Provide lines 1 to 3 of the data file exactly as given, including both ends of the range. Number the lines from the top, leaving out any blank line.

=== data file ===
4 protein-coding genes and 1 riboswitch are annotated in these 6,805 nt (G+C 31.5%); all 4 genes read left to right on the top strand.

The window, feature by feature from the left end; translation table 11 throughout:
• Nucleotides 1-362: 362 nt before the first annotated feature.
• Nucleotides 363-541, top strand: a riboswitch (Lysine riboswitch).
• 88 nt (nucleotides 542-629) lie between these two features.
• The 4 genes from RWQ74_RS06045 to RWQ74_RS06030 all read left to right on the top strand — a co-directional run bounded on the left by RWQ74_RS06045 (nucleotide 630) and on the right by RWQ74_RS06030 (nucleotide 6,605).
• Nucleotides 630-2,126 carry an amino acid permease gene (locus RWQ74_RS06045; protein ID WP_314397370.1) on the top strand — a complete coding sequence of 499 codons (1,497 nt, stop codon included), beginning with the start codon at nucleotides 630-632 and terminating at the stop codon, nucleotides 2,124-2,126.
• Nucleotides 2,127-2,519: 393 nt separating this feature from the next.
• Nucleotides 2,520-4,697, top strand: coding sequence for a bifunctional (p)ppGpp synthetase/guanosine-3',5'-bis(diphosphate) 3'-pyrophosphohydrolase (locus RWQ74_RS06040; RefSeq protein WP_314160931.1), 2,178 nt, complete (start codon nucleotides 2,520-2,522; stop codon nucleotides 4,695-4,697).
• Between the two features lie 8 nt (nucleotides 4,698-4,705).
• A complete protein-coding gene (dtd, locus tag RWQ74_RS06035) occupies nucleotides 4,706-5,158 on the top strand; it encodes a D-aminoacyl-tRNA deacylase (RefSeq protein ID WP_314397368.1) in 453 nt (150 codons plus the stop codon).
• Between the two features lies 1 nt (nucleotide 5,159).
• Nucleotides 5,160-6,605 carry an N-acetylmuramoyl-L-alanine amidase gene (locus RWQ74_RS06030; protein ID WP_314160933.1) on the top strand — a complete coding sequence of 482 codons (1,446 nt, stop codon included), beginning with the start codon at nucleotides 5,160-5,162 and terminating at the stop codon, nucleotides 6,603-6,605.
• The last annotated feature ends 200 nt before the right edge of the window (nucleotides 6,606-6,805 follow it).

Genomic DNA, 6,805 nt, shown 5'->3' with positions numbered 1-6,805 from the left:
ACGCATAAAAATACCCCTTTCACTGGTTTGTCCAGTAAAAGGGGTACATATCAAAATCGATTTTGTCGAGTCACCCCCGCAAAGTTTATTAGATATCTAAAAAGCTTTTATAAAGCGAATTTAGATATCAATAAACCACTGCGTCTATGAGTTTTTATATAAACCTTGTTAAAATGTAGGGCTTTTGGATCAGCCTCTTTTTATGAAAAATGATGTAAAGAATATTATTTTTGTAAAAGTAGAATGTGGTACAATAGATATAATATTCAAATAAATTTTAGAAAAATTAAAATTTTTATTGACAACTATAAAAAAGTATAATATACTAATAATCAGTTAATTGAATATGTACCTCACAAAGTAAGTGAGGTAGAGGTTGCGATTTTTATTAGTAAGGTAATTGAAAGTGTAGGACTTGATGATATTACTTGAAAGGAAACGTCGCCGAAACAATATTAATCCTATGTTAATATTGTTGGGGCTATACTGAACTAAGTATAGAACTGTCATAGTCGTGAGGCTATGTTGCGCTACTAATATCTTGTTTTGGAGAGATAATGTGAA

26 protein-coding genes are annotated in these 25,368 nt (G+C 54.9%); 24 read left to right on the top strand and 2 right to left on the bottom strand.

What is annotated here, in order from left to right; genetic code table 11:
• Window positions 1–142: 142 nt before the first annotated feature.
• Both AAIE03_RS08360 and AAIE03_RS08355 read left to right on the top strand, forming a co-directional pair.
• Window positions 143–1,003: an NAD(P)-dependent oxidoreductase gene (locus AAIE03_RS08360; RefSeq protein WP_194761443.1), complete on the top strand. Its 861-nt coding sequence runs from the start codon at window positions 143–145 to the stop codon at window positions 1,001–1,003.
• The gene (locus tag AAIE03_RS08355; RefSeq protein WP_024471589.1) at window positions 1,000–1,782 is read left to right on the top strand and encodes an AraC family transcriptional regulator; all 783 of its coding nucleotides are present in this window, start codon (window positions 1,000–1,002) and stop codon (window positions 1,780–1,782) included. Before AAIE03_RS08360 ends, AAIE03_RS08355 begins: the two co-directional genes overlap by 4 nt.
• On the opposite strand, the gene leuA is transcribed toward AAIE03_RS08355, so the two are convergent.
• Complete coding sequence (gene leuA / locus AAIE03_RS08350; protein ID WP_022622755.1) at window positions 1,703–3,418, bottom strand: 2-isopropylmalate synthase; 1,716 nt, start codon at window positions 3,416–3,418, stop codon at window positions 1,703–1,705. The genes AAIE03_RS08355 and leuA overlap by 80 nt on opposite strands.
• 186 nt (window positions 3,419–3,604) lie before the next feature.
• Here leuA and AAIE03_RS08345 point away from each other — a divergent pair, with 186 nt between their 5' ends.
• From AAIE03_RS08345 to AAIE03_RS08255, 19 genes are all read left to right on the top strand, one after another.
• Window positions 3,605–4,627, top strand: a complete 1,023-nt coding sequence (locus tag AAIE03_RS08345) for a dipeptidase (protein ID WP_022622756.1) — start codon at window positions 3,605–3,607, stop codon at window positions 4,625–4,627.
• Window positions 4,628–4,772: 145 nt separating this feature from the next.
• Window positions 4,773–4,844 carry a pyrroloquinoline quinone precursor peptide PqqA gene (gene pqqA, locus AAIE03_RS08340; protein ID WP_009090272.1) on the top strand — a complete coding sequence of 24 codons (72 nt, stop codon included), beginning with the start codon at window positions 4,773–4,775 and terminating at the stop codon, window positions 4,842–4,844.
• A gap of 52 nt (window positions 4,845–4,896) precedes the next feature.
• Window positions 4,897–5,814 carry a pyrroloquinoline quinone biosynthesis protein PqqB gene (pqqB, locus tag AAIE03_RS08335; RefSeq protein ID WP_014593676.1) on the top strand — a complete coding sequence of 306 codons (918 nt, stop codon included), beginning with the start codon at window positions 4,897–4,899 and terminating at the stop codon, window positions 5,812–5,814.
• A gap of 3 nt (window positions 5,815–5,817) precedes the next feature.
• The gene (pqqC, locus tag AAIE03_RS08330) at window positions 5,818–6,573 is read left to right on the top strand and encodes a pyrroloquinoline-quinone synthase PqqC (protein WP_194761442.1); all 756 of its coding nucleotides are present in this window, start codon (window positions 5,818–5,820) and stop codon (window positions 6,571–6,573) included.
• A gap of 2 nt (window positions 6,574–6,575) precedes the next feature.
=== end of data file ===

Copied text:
4 protein-coding genes and 1 riboswitch are annotated in these 6,805 nt (G+C 31.5%); all 4 genes read left to right on the top strand.

The window, feature by feature from the left end; translation table 11 throughout:
• Nucleotides 1-362: 362 nt before the first annotated feature.